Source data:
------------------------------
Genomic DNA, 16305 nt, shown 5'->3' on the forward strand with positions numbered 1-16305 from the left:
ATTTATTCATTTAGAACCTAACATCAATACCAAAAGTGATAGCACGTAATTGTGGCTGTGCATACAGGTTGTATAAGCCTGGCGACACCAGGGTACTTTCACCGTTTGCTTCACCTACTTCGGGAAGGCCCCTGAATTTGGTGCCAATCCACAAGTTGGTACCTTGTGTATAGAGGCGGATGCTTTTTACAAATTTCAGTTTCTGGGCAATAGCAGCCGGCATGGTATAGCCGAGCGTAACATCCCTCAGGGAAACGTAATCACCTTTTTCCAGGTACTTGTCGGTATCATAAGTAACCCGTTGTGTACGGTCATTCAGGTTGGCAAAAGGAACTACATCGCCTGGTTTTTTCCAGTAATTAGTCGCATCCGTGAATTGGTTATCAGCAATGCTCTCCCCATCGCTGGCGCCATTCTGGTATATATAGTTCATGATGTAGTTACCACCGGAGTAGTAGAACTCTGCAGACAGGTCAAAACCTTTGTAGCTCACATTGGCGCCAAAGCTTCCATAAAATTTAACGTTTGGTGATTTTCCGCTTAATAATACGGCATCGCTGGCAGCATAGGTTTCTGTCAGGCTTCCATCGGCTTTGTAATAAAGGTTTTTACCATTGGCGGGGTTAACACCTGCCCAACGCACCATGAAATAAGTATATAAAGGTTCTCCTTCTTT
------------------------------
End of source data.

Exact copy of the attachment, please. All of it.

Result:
Genomic DNA, 16305 nt, shown 5'->3' on the forward strand with positions numbered 1-16305 from the left:
ATTTATTCATTTAGAACCTAACATCAATACCAAAAGTGATAGCACGTAATTGTGGCTGTGCATACAGGTTGTATAAGCCTGGCGACACCAGGGTACTTTCACCGTTTGCTTCACCTACTTCGGGAAGGCCCCTGAATTTGGTGCCAATCCACAAGTTGGTACCTTGTGTATAGAGGCGGATGCTTTTTACAAATTTCAGTTTCTGGGCAATAGCAGCCGGCATGGTATAGCCGAGCGTAACATCCCTCAGGGAAACGTAATCACCTTTTTCCAGGTACTTGTCGGTATCATAAGTAACCCGTTGTGTACGGTCATTCAGGTTGGCAAAAGGAACTACATCGCCTGGTTTTTTCCAGTAATTAGTCGCATCCGTGAATTGGTTATCAGCAATGCTCTCCCCATCGCTGGCGCCATTCTGGTATATATAGTTCATGATGTAGTTACCACCGGAGTAGTAGAACTCTGCAGACAGGTCAAAACCTTTGTAGCTCACATTGGCGCCAAAGCTTCCATAAAATTTAACGTTTGGTGATTTTCCGCTTAATAATACGGCATCGCTGGCAGCATAGGTTTCTGTCAGGCTTCCATCGGCTTTGTAATAAAGGTTTTTACCATTGGCGGGGTTAACACCTGCCCAACGCACCATGAAATAAGTATATAAAGGTTCTCCTTCTTT